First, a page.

The two-year CIS program is an applied program that helps students gain the necessary skills required to be productive and innovative leaders in the computing and related industries. As such, graduates gain broad training in the technical areas of the field including higher-level programming, object-oriented design and development, databases and web applications, cyber security, as well as in the supplemental areas of business, management and entrepreneurship. CIS students have the chance to minor in Business Management, Energy, Design and Manufacturing, and IESM.
Learn how to:
- integrate info systems into business
- apply computational fundamentals to innovate technology & solutions
- manage complex IT project
- transform an IT idea into a viable product or business
CIS Course Overview
Students must complete 8 core courses, 6 elective courses (including 3 courses in a minor field: IESM, Energy, CAD/CAM or Business Management), 1 Environmental Management course and a capstone. Some of the topics covered in the CIS curriculum include:
- C++ and Java programming
- Object-oriented design and development
- Database and web applications
- Data structures and algorithms
- Operational systems principles
- Software engineering and project management
- Cryptography and cyber-security
- Artificial intelligence
- Entrepreneurship and business startups
CIS Application Requirements
To be considered for admission, an applicant must meet the AUA general admission requirements and the CIS and IESM specific requirements. Applicants are expected to:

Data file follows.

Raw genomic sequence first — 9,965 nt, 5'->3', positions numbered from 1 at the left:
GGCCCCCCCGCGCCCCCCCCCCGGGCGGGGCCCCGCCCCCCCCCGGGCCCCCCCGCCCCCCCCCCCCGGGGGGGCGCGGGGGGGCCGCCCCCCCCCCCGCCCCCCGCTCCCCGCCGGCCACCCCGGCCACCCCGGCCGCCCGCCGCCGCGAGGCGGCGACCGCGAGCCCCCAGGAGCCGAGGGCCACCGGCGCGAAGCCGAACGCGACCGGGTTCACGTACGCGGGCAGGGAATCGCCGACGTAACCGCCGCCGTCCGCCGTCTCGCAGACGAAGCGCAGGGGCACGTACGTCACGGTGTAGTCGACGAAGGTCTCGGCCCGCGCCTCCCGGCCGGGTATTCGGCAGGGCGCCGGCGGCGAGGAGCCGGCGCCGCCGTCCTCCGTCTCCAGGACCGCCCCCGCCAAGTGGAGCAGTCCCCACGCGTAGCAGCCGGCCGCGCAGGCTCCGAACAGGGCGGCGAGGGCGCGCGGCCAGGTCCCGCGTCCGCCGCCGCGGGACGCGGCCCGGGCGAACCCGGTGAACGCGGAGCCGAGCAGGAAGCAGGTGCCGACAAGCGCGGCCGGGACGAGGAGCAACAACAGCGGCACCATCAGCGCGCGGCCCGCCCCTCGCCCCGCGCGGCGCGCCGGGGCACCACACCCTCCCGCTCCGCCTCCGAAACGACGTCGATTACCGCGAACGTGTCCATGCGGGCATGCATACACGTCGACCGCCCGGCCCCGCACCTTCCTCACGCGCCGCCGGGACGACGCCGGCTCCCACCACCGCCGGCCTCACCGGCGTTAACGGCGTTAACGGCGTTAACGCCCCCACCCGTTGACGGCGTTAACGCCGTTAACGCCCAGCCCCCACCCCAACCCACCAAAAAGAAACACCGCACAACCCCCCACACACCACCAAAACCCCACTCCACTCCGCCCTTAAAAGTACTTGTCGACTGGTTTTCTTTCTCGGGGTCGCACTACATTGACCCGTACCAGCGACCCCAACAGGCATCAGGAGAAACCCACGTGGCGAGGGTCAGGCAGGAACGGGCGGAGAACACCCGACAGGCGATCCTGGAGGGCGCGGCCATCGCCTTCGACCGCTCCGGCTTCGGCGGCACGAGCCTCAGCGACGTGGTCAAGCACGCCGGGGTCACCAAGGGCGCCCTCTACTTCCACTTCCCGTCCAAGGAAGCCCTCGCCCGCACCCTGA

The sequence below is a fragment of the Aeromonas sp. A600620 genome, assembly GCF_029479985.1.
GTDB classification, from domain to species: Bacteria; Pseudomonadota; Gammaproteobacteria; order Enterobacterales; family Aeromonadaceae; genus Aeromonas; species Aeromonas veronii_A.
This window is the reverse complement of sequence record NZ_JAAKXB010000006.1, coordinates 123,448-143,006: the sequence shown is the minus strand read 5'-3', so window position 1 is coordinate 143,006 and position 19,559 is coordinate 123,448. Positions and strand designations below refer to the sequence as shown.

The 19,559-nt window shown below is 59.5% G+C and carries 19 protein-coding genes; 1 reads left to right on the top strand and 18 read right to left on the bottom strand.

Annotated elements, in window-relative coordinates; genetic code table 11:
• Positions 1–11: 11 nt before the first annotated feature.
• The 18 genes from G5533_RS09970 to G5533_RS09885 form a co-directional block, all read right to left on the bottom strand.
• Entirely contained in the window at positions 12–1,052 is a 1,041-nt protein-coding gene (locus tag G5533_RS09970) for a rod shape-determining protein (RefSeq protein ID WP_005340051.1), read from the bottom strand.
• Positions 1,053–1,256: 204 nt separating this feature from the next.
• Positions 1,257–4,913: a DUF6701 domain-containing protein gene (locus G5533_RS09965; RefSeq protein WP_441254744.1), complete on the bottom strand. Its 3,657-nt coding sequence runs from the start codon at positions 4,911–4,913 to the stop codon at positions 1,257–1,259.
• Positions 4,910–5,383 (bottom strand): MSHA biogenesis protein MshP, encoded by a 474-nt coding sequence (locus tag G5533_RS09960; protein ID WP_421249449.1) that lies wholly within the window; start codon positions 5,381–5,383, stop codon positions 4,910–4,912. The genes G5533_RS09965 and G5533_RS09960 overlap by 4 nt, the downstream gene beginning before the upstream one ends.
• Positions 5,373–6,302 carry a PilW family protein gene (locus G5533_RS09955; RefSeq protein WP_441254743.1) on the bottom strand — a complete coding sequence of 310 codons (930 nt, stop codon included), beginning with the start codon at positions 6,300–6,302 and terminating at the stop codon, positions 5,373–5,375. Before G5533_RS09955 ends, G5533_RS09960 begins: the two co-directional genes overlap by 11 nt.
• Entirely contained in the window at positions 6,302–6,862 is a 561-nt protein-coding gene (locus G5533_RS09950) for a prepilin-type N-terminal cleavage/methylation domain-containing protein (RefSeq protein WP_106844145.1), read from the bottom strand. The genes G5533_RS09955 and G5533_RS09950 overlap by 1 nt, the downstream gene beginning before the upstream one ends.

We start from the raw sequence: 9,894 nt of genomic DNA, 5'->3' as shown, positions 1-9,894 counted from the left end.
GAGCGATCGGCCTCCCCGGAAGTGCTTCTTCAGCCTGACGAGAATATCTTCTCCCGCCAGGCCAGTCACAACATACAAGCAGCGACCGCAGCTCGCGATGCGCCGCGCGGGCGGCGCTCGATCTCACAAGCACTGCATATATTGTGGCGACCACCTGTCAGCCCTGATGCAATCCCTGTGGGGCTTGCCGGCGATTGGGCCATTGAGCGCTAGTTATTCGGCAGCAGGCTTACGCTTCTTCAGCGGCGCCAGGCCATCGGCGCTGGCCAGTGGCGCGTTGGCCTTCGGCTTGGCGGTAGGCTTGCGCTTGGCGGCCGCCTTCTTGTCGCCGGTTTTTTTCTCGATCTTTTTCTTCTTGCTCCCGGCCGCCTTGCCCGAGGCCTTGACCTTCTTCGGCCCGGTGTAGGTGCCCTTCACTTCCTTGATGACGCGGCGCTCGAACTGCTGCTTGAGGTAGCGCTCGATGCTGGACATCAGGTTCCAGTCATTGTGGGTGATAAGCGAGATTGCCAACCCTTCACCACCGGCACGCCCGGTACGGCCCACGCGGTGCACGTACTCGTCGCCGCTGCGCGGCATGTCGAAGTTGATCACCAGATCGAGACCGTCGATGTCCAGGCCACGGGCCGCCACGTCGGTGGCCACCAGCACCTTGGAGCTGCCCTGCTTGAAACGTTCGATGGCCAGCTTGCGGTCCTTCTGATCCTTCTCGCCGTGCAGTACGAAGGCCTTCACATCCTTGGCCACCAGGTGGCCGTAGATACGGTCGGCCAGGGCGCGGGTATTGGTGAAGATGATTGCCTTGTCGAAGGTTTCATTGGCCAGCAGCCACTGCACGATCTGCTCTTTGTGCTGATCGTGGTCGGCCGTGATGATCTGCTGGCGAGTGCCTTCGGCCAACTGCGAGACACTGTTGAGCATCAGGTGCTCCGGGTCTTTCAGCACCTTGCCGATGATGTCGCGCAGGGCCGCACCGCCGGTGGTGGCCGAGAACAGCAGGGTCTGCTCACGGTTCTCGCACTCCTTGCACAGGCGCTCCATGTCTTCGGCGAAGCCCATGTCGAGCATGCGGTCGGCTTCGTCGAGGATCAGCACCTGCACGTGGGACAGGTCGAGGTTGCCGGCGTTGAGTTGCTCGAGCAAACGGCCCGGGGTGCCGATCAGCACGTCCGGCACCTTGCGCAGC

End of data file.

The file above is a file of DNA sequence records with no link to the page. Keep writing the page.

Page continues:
- Hold an undergraduate degree in fields including mathematics, science and engineering. Students with degrees in non-science disciplines may be admitted, depending on their completed course work. The undergraduate degree must include, as a minimum, two years of college-level mathematics covering calculus, linear algebra and differential equations, and a course in physical sciences (physics, mechanics, chemistry, biology, etc).
- Present an Internet-based TOEFL (iBT) score of at least 79, or an IELTS score of at least 6.5. The test must have been taken within two years prior to the application date.
- Submit a score from the Graduate Record Examinations Test (GRE) Quantitative section. Typically, incoming students score at least in the 50th percentile on the exam. The test must have been taken within five years prior to the application date.
- Submit an informative Statement of Purpose.
CIS Program Description
CIS Graduation Requirements
To graduate with a Master of Science (M.S.) degree, 48 semester credits are required. The program of study must include eight core courses (24 credits), 6 credits for the capstone requirement and an additional six elective courses (18 credits, including 9 credits of CIS electives and 9 credits in minor). Students must also complete the university-wide Environmental Sciences requirement. Typically, full-time students complete the degree in two years (four semesters). Students also should prove their Computer Science background by demonstrating sufficient prerequisite and fundamental knowledge in topics covered in the following courses or should take them during their studies at AUA.
- CS 111 Discrete Mathematics
- CS 050 Introduction to C++ and Java Programming
- CS 121 Data Structures
- CS 130 Computer Organisation
Required Core Courses
- CS 310 Theory of Computing
- CS 311 Theory of Algorithms
- CS 312 Object-Oriented Analysis and Design